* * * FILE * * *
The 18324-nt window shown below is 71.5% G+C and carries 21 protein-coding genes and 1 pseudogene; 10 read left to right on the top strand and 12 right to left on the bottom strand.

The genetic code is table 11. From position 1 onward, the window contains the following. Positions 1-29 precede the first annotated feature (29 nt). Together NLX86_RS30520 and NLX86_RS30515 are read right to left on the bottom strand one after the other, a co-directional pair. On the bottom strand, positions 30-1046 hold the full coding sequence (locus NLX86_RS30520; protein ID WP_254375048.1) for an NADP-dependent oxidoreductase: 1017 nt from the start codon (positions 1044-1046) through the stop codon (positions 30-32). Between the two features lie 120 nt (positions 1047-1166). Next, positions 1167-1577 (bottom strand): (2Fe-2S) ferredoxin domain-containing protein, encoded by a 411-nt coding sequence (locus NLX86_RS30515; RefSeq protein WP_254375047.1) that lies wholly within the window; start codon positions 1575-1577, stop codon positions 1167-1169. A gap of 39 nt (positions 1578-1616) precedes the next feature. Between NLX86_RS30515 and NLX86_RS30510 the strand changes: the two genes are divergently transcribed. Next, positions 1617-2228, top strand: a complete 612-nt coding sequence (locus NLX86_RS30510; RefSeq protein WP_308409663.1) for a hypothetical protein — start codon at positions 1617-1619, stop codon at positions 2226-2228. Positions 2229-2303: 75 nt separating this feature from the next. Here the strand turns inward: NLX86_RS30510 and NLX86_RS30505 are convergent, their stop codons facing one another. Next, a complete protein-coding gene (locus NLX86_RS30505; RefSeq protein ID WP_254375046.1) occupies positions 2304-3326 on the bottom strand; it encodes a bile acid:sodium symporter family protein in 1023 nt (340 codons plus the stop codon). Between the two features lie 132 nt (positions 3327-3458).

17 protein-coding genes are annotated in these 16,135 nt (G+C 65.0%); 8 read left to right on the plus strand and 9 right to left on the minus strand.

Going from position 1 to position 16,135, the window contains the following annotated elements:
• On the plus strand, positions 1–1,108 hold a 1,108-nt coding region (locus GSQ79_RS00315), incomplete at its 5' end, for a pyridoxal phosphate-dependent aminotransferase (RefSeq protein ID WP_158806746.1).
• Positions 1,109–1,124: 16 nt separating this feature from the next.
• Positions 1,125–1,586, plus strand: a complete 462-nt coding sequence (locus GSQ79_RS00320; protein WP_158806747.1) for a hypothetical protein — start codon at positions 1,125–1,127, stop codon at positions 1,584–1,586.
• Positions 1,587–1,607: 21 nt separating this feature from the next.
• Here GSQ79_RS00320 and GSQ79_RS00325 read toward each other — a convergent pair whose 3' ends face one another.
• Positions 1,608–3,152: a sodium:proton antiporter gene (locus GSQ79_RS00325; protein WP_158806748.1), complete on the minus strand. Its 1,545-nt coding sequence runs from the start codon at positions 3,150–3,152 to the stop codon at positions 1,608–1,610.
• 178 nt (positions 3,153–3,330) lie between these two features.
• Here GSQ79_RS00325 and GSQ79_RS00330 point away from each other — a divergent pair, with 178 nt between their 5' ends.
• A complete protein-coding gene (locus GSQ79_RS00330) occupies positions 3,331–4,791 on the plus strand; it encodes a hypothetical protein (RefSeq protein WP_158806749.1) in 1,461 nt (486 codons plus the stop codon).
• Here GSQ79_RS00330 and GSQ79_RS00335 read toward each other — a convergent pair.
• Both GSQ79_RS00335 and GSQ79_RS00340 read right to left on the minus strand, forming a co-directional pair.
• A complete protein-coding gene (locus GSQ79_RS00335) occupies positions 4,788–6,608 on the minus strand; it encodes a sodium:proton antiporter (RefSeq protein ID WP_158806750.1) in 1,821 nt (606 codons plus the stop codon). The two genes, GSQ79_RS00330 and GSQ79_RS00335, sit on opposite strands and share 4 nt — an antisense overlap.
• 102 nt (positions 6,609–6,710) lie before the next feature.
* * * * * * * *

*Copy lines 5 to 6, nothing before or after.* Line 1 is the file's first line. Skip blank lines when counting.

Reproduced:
• On the plus strand, positions 1–1,108 hold a 1,108-nt coding region (locus GSQ79_RS00315), incomplete at its 5' end, for a pyridoxal phosphate-dependent aminotransferase (RefSeq protein ID WP_158806746.1).
• Positions 1,109–1,124: 16 nt separating this feature from the next.